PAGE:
Florence has just come in from ploughing the maize field with oxen. It is December and the rains are gathering. By nine thirty in the morning it is already hot, and Florence flops down gratefully on the reed mat on the sand, in front of her traditional house made of mud on a wooden framework.
On the mat are circles of tightly woven reeds – the beginnings of baskets Florence will continue with throughout the day, and eventually sell at Mashi Crafts, on the main road to Katima Mulilo. Florence is an expert weaver who teaches others her craft. Like most of the craft work at Mashi, her baskets are beautiful and produced to a high standard, but it wasn’t always that way.
Like most girls in Kongola village, Florence learnt to make baskets at her mother’s knee. While she talks about basket making, her daughter Nephie is sifting maize flour from a basket into the cooking pot for a late breakfast of pap after the ploughing. In the old days baskets were strictly functional: large and deep to carry mealies from the field, wide to dry them in the sun, and smaller ones to sift the white flour from the chaff.
These days maize is taken to the hammer mill, but the milling price is high, says Florence. Everything costs money, especially school fees and uniforms. Cash is increasingly important, so the money she earns from basket making is a godsend. Still, it’s not much: something that tourists could keep in mind when looking for a bargain. A small basket brings in fifty Namibia dollars, a large one two hundred, and Mashi crafts takes a small mark up.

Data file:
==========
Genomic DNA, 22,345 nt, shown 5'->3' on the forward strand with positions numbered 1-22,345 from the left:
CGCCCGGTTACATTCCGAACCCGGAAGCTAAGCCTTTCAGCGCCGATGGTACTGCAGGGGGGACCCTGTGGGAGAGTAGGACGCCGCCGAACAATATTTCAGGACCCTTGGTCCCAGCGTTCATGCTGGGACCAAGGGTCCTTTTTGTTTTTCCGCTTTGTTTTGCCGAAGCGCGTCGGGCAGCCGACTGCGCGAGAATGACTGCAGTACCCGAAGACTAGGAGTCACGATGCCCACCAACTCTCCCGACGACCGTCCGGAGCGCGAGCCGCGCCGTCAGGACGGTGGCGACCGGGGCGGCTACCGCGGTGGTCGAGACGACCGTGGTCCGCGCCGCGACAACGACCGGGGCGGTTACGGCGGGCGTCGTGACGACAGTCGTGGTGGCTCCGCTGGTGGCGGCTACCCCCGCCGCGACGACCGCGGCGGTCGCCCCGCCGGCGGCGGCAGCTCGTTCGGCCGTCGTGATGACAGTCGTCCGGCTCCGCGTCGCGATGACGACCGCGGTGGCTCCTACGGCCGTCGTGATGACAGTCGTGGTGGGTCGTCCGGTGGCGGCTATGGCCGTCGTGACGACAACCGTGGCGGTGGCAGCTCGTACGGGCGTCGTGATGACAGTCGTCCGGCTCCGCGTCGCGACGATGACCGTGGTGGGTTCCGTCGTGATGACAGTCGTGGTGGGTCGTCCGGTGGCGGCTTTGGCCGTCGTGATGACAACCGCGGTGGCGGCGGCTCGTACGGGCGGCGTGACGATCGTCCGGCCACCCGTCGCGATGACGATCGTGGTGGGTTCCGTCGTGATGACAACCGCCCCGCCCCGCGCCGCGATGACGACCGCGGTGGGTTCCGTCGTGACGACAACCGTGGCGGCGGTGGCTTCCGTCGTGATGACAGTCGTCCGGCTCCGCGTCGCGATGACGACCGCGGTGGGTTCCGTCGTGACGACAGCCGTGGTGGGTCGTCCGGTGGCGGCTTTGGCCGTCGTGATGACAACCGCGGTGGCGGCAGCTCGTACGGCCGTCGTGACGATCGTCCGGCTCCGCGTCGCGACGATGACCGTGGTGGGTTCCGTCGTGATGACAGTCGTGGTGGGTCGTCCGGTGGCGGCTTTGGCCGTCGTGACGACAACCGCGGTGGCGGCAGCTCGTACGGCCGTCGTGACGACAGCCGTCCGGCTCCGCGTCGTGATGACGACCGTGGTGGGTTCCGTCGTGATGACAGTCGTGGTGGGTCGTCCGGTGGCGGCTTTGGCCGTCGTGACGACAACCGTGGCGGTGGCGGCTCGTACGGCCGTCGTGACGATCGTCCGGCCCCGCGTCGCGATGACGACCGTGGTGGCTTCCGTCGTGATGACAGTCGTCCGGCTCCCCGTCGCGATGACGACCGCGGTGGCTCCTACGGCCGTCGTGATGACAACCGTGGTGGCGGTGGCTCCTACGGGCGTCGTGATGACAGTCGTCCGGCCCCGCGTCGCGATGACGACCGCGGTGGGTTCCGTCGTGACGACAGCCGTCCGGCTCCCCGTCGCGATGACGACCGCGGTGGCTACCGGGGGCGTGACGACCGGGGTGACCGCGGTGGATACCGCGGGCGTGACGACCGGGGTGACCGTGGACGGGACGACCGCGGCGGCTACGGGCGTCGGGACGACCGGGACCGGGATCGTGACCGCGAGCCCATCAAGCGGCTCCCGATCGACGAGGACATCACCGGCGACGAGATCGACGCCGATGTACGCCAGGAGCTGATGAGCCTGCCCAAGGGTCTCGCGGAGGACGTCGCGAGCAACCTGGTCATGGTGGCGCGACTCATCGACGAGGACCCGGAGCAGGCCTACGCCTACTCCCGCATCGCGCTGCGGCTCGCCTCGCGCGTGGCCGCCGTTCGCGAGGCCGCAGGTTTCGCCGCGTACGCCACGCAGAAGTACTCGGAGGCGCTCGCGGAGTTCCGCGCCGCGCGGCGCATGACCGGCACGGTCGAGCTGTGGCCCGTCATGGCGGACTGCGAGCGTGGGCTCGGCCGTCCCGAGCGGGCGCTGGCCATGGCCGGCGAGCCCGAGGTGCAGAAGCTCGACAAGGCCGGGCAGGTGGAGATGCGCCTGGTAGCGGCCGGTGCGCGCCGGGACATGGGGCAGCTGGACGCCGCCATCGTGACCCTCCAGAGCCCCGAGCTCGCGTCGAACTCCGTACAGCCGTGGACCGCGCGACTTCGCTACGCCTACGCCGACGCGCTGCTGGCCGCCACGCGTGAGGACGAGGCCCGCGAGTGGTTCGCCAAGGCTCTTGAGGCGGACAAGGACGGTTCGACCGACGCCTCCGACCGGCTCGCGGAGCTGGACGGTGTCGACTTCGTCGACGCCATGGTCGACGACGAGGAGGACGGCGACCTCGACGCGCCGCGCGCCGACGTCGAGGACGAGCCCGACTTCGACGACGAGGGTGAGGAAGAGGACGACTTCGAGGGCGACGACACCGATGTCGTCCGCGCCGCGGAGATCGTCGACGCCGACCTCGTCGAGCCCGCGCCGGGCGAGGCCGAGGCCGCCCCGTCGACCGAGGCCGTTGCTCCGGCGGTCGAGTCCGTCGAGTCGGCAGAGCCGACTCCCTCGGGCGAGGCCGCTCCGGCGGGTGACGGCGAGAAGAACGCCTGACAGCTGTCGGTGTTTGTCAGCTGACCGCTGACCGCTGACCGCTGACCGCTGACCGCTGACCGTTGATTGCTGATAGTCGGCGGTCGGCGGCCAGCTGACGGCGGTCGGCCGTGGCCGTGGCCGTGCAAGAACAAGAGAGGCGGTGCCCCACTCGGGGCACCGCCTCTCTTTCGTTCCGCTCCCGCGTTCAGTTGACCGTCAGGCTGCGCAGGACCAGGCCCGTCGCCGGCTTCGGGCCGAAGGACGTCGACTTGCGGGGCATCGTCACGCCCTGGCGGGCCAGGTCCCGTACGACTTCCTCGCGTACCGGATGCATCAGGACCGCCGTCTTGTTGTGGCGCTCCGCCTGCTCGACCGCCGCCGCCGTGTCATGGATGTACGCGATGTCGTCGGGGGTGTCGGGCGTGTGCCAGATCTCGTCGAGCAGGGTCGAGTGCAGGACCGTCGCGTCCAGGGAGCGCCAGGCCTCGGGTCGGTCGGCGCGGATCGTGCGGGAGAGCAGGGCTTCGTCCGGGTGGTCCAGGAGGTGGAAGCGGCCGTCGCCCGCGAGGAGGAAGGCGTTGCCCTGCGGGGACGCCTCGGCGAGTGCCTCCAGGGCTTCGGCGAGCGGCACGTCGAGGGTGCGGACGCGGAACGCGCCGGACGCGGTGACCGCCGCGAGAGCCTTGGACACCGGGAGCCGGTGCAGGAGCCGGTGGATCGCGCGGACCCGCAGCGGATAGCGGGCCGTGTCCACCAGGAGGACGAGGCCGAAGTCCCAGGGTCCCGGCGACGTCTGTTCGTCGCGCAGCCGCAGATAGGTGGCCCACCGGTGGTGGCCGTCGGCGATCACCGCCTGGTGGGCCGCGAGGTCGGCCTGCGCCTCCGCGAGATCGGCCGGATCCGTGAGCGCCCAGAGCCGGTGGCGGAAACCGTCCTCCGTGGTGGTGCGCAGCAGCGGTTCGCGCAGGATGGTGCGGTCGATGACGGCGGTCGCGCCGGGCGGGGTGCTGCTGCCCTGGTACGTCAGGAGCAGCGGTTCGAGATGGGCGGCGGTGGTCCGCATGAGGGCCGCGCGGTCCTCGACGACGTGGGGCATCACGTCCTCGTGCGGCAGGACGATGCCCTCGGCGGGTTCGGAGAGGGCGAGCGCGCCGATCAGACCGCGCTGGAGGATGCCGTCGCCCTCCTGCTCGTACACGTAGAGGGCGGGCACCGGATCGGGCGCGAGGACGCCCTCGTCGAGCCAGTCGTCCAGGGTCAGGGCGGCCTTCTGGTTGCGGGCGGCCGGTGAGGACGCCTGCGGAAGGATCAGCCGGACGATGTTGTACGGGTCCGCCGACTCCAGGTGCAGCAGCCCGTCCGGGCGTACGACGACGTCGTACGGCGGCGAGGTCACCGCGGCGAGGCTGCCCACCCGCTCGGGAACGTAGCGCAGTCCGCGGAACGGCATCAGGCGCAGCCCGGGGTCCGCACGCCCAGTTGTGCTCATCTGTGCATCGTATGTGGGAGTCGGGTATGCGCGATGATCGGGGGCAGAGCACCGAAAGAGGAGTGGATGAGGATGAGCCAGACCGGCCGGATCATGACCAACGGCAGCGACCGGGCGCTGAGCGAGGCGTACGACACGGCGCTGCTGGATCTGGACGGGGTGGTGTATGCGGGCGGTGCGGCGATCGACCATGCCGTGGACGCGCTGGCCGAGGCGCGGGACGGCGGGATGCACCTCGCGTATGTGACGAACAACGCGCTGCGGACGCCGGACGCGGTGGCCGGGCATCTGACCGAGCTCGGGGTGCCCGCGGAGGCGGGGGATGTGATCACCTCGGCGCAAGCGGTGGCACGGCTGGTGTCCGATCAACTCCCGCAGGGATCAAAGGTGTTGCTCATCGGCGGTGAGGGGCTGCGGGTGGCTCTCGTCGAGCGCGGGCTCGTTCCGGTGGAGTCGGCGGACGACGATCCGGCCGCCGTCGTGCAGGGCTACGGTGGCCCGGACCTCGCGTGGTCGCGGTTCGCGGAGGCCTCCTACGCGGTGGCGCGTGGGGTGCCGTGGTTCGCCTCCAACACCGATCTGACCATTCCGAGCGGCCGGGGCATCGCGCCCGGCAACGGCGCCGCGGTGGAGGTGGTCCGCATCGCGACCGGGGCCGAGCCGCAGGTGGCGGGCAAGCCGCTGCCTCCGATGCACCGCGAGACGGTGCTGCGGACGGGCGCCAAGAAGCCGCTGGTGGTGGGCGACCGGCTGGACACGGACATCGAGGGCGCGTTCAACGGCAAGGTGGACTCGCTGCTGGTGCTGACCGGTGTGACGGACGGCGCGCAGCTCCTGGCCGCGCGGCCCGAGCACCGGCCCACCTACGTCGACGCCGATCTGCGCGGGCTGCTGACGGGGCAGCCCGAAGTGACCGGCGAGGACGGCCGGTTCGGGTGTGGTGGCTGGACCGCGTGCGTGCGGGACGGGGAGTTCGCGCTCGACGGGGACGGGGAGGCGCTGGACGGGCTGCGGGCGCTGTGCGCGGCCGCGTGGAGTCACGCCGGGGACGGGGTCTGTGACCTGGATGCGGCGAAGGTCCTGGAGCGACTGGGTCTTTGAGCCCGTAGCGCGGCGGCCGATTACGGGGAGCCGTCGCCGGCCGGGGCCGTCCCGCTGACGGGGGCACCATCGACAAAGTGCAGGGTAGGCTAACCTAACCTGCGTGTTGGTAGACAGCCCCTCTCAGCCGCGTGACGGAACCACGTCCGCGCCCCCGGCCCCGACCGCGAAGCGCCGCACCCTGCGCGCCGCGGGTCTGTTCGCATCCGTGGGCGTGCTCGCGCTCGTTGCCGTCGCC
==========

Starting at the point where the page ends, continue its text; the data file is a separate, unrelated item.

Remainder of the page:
It takes a couple of weeks to make a medium sized basket, doing it on the side of the other farm and house work. Florence says she feels free while she weaves. The patterns in the baskets are traditional. Light brown is the natural colour of the river reeds. Dark brown comes from the mukumba tree. The bark is pounded to a powder and boiled in water to make a dye. Brightly coloured baskets use chemical dyes.
When Mashi Crafts started up with help from support NGOs, the idea was to boost women’s income in conservancies. Quality was important, and Florence learnt from ladies in Mashi Conservancy. Now she is happy to pass on her skills to others. Just across the border, in Zambia, women in Imusho are learning how to produce crafts to the standard that tourists are looking for. An NGO pays Florence a small fee to teach basket weaving, but that’s not the main thing: “It’s good to help,” she says. It’s a small example of trans-border cooperation which is building up between Caprivian conservancies and the neighbouring countries in KAZA, the Kavango Zambezi Transfrontier Conservation Area. When Mashi makes a sale, an sms is sent to the weaver in Zambia who will walk 20 kilometres or more through the sandy forest track to the Namibian craft shop to collect the money.
Breakfast is ready and the girls have washed and put on their Sunday best. Florence lays down the basket she is weaving and gives thanks.